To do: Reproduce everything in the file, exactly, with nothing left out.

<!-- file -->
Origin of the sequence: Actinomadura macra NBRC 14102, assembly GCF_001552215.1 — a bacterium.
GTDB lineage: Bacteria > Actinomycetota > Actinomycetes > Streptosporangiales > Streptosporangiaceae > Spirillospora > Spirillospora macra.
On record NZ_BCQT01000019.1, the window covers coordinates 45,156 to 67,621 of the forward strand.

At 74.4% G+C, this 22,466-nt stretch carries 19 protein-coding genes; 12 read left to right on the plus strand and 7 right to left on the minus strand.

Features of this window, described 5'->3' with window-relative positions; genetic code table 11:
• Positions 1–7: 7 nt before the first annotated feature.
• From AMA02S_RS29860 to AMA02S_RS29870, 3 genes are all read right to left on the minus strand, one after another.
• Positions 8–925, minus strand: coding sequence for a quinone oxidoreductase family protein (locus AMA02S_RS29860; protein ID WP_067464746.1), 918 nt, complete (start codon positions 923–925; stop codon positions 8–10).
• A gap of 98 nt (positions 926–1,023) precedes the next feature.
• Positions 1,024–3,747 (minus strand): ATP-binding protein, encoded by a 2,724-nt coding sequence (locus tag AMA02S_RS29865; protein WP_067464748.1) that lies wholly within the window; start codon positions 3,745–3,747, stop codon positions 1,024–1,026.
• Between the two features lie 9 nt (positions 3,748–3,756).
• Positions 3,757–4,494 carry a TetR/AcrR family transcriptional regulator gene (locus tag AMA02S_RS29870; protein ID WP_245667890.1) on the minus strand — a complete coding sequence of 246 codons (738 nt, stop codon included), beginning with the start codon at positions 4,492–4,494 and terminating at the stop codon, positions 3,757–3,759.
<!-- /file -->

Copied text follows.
Origin of the sequence: Actinomadura macra NBRC 14102, assembly GCF_001552215.1 — a bacterium.
GTDB lineage: Bacteria > Actinomycetota > Actinomycetes > Streptosporangiales > Streptosporangiaceae > Spirillospora > Spirillospora macra.
On record NZ_BCQT01000019.1, the window covers coordinates 45,156 to 67,621 of the forward strand.

At 74.4% G+C, this 22,466-nt stretch carries 19 protein-coding genes; 12 read left to right on the plus strand and 7 right to left on the minus strand.

Features of this window, described 5'->3' with window-relative positions; genetic code table 11:
• Positions 1–7: 7 nt before the first annotated feature.
• From AMA02S_RS29860 to AMA02S_RS29870, 3 genes are all read right to left on the minus strand, one after another.
• Positions 8–925, minus strand: coding sequence for a quinone oxidoreductase family protein (locus AMA02S_RS29860; protein ID WP_067464746.1), 918 nt, complete (start codon positions 923–925; stop codon positions 8–10).
• A gap of 98 nt (positions 926–1,023) precedes the next feature.
• Positions 1,024–3,747 (minus strand): ATP-binding protein, encoded by a 2,724-nt coding sequence (locus tag AMA02S_RS29865; protein WP_067464748.1) that lies wholly within the window; start codon positions 3,745–3,747, stop codon positions 1,024–1,026.
• Between the two features lie 9 nt (positions 3,748–3,756).
• Positions 3,757–4,494 carry a TetR/AcrR family transcriptional regulator gene (locus tag AMA02S_RS29870; protein ID WP_245667890.1) on the minus strand — a complete coding sequence of 246 codons (738 nt, stop codon included), beginning with the start codon at positions 4,492–4,494 and terminating at the stop codon, positions 3,757–3,759.